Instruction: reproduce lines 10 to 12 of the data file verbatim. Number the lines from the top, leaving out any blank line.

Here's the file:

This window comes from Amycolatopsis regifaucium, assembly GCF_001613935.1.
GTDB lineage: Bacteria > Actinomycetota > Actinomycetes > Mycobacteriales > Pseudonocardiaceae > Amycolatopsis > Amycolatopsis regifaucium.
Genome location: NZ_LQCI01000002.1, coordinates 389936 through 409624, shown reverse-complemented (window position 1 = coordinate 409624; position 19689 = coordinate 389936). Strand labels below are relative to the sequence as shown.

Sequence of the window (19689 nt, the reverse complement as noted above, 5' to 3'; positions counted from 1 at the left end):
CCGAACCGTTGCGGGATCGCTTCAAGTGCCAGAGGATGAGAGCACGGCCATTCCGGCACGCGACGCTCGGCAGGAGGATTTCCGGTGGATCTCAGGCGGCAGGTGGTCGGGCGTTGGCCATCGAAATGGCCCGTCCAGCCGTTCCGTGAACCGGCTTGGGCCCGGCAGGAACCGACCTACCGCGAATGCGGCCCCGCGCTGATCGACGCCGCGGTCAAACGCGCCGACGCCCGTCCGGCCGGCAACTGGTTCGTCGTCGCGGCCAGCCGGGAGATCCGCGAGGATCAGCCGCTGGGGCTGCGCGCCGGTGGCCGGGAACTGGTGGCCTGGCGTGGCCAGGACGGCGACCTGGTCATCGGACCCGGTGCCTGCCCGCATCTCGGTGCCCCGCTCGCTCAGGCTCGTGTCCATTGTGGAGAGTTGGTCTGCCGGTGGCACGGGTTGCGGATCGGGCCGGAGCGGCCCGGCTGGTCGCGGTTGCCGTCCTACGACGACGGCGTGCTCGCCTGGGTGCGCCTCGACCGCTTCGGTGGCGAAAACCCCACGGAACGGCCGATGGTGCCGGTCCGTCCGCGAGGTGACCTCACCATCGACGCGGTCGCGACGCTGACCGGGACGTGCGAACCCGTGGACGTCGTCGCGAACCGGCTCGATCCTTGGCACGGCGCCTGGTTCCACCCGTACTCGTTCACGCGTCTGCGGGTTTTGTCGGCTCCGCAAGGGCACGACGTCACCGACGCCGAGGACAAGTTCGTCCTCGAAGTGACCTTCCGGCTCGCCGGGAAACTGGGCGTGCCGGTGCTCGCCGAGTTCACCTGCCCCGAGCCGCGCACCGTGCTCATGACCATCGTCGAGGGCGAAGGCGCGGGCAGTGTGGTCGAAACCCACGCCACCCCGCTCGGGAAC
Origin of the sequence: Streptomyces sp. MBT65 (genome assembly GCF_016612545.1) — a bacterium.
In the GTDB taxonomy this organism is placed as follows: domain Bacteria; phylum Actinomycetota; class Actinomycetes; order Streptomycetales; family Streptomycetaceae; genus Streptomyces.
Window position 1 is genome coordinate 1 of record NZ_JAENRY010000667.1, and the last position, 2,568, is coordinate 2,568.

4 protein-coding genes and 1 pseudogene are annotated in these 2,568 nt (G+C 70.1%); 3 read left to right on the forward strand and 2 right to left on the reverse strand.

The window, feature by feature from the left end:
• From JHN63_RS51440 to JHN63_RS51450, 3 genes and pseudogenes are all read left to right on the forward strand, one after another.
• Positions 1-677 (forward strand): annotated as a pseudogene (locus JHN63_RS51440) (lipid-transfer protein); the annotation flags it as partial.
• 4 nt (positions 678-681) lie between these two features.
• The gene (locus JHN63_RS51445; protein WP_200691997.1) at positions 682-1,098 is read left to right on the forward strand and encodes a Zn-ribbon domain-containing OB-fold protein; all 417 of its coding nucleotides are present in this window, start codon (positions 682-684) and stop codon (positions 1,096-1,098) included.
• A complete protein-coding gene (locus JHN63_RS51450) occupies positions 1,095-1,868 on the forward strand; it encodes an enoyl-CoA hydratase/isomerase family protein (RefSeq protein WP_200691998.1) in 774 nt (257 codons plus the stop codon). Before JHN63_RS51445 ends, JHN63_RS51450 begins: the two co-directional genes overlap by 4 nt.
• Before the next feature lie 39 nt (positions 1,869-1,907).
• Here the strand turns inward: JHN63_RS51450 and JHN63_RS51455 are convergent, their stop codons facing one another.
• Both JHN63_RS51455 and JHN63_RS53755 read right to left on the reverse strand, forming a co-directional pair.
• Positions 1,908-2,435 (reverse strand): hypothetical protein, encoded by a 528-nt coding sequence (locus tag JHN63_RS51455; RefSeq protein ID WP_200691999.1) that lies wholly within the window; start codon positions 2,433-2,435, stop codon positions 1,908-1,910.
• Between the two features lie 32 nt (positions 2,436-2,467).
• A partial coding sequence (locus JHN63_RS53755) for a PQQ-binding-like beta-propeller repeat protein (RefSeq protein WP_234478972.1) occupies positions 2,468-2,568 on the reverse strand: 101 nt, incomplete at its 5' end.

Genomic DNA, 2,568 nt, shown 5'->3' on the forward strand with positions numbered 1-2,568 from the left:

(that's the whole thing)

The window, feature by feature from the left end:
• From JHN63_RS51440 to JHN63_RS51450, 3 genes and pseudogenes are all read left to right on the forward strand, one after another.
• Positions 1-677 (forward strand): annotated as a pseudogene (locus JHN63_RS51440) (lipid-transfer protein); the annotation flags it as partial.